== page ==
It did make me wonder why we have this odd infatuation with war and its accoutrements, as I walked out of my third dark bunker. This island is known for its rare plants and butterflies, as well as migratory birds, but still I found myself being pulled into this island’s military history. And it wasn’t just in Finland. This summer, we had been enamored with the history of World War II as we walked old sites in Camaret-sur-Mer, on the island of Jersey, and sailed past the shores of Dunkirk. These were only a micro sample of the planet’s dark history of man fighting man. Yet, with the possible exception of the Pont des Arts bridge in Paris, it’s rare that we celebrate the foundations of love between one human and another. How many lovers christened a life together on the Isle of Wight? I’m sure quite a few. Yet, no plaques commemorated the place of these unions, nor is there a museum on the island dedicated to the many creative ways these courageous couples manifested their undying love for each other. Maybe it is time for the 60’s to return – decoupled from the horrors of the Vietnam War of course.
In the morning, it was time to slip into the sauna before launching into the rigors of the day’s sail. Most people make the sauna their evening experience, which makes for a quiet, peaceful time in the morning for the rest of us. This sauna had separate men’s and women’s sides, marked by a flip-over style sign at the door. The other side of the sign simply read ‘private’, and had been left that way from the previous evening’s private reservation sessions. In some level of language translation confusion the evening before, we had understood one of the two sides were open to the public and used by women one hour and men the next. This misunderstanding led to a certain American woman walking in, sans clothing, and interrupting a two-couple private sauna underway … also sans clothing. That experience left us feeling the need to be extra careful in the morning, double-checking signs and carefully peeking around dark hallways as we turned on the lights, got undressed, and entered our separately gendered sides. Soon, as I sweated it out alone on my side, I could faintly hear Karen chatting away with another woman next door. Ahh, good, we had interpreted the signs correctly. But not long after, their voices were intermixed with that of a man. Hmm. Soon, the two woman got back to talking amongst themselves, as a young guy trotted into my side of the sauna and cheerfully took a seat. As it turned out, he had also mistaken which side was which gender, and had walked in on Karen and her new friend. I thought, all we need now is a trashy romance novelist to take up their pen!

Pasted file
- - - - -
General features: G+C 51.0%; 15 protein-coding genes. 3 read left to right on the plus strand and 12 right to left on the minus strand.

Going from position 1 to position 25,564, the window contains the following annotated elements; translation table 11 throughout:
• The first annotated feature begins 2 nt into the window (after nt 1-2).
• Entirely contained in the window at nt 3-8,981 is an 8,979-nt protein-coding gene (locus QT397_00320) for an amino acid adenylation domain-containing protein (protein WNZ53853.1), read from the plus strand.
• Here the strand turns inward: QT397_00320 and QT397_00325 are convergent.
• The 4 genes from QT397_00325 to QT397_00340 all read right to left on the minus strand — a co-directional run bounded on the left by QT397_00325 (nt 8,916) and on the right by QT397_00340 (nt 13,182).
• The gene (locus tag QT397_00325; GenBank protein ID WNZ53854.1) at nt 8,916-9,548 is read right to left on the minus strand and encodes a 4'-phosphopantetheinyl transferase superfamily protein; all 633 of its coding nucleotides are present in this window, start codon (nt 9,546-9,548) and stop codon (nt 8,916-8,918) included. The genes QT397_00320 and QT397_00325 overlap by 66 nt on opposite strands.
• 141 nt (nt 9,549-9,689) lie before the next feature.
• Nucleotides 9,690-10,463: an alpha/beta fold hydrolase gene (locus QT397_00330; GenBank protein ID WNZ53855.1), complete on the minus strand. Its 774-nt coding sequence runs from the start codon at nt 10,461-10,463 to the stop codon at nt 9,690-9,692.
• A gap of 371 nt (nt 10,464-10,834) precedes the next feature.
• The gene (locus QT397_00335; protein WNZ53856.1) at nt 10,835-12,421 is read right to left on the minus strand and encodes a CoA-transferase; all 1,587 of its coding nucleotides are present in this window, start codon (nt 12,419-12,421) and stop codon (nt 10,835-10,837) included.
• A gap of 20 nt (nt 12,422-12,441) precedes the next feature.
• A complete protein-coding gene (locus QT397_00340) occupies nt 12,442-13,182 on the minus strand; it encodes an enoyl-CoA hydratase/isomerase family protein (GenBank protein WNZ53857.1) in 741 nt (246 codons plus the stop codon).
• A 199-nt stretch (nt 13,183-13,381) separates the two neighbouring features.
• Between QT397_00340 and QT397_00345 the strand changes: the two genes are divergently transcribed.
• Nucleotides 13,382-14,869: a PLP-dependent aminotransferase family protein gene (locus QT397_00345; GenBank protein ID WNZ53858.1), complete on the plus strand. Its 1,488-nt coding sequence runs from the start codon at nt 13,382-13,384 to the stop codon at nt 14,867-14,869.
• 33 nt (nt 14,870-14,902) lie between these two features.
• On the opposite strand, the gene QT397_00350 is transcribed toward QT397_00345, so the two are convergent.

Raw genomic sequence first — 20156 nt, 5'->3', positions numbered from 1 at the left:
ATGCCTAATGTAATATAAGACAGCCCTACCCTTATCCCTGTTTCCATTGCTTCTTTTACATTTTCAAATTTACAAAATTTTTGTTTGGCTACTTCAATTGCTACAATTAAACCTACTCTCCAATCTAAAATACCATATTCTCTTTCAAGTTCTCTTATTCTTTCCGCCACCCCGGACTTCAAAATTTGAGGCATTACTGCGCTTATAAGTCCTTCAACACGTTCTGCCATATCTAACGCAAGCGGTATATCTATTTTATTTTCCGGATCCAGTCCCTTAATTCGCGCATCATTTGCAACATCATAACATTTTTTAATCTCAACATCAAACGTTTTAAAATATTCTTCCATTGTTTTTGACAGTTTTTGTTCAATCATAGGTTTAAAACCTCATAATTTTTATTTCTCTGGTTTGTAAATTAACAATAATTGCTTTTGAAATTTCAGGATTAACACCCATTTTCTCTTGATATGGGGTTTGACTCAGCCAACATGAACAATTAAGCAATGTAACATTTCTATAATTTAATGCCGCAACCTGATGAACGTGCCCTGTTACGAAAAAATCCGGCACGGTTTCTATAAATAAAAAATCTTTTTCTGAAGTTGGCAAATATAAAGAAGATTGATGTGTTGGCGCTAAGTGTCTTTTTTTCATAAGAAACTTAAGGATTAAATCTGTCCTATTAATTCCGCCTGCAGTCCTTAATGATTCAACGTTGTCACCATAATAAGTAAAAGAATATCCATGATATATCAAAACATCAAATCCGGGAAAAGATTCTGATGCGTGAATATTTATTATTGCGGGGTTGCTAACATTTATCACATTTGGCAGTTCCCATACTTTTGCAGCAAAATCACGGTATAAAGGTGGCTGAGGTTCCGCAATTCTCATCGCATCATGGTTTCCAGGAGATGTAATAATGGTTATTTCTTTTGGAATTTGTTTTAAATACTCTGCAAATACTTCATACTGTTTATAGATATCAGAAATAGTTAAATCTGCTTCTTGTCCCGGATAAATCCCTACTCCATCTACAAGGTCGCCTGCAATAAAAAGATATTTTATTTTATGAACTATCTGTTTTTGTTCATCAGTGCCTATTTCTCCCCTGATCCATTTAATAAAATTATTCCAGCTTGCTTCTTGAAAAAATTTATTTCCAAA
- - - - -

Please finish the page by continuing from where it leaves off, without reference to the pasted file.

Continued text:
Our destination for the day was another 25 mile hop to the island of Bodo. Twenty-five miles is just about the perfect distance for day trekking on a sailboat. With accommodating weather, you can get to your destination in 4-5 hours, allowing you to truly experience the sail itself, while still giving you time to find an anchorage for the night and explore your earthbound surroundings.
It is not unusual for the wind in this area to come out of the west, which would slow our progress, but on this day we were blessed with a light southerly wind, just enough to coast along, in between the hundreds of scattered, small, low-lying islands that block any significant swell but allow the wind to pass freely.
We were eager to lay the anchor down for the night instead of working to dock at another guest harbor. But the best anchorage option in Bodo was a skinny passage of water leading to a round pool at the end. We passed a few roofs of summer cottages tucked in behind big boulders on the shore, where earlier this summer there were likely the cries of joy from children and grandchildren of the owners. But now in early August, it held the same din of human existence as a county fair after the gates are closed and the rides are stowed, waiting for drivers to ferry them away. We furled our sails and approached slowly, wondering why there was an intel conflict on the depth of the entrance. Previous boaters had reported 2.5-3.5m of depth, but the chart showed much less. We decided to launch the dinghy and I would go ahead with the portable depth sounder and VHF radio to scout out a path. I found plenty of shallow water leading from both sides of the shore, but there was a narrow 3.5m path through the middle, leading to a marvelous pool with plenty of room in 7m of depth. With our eye on the prize, Karen slowly motored as I led her down the deepest part. But the deep water was finicky. Twisting my head from side to side to recall the exact distance from shore I was at the first time, Karen got down to just a half meter under the keel. I can tell you the girth of a boat doesn’t become fully obvious until you step out of the cockpit and look at it from a dinghy at water level. I was quite happy to not hear our keel touch bottom.